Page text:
“At a time like this, people normally stay home, so this is a good time to get out and get cheered up a bit,” he said.
“It’s wonderful to be here,” added Merle.
Tom Cain, who recently moved to the island full-time, was eating on his golf cart.
“This is great, free food,” he said as he dove into the barbecue. “It’s nice to see so many people out.”
Charles Temple, the high school English teacher, said it was a great idea to get the community together.
“Everybody’s been kind of doing their own thing or home resting up,” he said. “So this is a good excuse to come out and see some people.”
A bit later, the Coyote Den, located in Community Square and run by Marcy Brenner and Lou Castro, had a free open mic for anyone to perform.
The den was filled with an appreciative audience and 33 people viewed online for free from Concert Window that broadcasts their regular concerts. Brenner was thrilled with how it turned out.
“Every performer brought their whole self and magic happened in some unique way,” she said.
She and Castro provided musical back-up for several of the somewhat nervous musicians–adults and children–not used to performing in front of an audience. Dajio restaurateur Doug Eifert, on his small acoustic guitar, played the Bill Withers’ 1971 hit song “Ain’t No Sunshine.”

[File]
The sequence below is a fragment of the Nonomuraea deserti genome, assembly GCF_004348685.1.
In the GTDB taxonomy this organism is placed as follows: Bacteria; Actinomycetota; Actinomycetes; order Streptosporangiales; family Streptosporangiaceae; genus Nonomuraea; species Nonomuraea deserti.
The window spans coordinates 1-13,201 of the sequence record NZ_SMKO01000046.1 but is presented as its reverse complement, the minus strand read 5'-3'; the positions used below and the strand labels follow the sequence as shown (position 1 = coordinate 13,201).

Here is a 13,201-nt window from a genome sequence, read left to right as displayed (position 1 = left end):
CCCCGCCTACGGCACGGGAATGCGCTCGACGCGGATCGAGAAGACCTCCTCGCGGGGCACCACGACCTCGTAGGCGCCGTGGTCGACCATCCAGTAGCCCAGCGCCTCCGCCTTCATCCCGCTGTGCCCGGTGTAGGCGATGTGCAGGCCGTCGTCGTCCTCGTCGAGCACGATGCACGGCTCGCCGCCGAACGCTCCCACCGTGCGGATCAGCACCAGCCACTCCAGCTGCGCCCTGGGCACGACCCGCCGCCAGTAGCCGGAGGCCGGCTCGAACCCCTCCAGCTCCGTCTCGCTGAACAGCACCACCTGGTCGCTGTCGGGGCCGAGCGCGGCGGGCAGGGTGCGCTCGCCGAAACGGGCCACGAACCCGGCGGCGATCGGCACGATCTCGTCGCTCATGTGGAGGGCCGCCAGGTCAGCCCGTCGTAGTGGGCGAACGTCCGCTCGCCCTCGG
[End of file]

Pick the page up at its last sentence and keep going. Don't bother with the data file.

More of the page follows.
“I’m pretty good with the A minor,” Eifert quipped while tuning up.
Desiree Christa Ricker performed with one of her students, Paul Jordan, who played keyboard and drums. Ricker, a professional musician and teacher, also soloed with some of her original songs.
“Lou and I feel we have succeeded in creating a space in which people feel safe and inspired,” Brenner said. “So a nervous adult beginner and a proficient young classical guitarist, who is recovering from an accident, both feel safe and inspired. The event was a smash!”
She hopes to have more open mics down the road to provide public performances for all and especially young people learning music.
Wednesday evening, Ocracoke Alive gave a free performance of their new show “A Dingbatter’s Guide to Ocracoke” at the Deepwater Theater.
On Wednesday and Thursday, with the support from the nonprofit Albemarle Commission, the Ocracoke Assembly Church of God, opened its Bread of Life Food Pantry for a special food distribution.
Boxes containing meals for a week for two and snack packs were handed out. According to volunteer Andrea Cody, 4,000 pounds of food was distributed.
On Friday morning in the Community Center, Rich and Assistant County Manager Kris Noble outlined a plan for the county to get restitution money lost by businesses, nonprofits and individuals to more than 70 islanders who attended the meeting.
Afterwards, Noble went on the air at the community radio station, WOVV (90.1 FM and online wovv.org), to further discuss the restitution plan. Gov. Roy Cooper called in to show his support and describe the efforts the state has done to resolve the crisis. Rich had earlier noted in the community meeting how helpful the governor and his staff were in getting full power restored as fast as it was.
An evacuated island from a hurricane usually means lots of water in the village and downed trees. To have one with beautiful weather will long be remembered.
Connie Leinbach contributed to this story.
What a wonderful story!!! Bill Ellis continues to be one of the most considerate and thoughtful people in North Carolina. I am always reading about something wonderful he is doing. So happy life is getting back to normal at your beautiful island!!!
Enjoyed this story so much!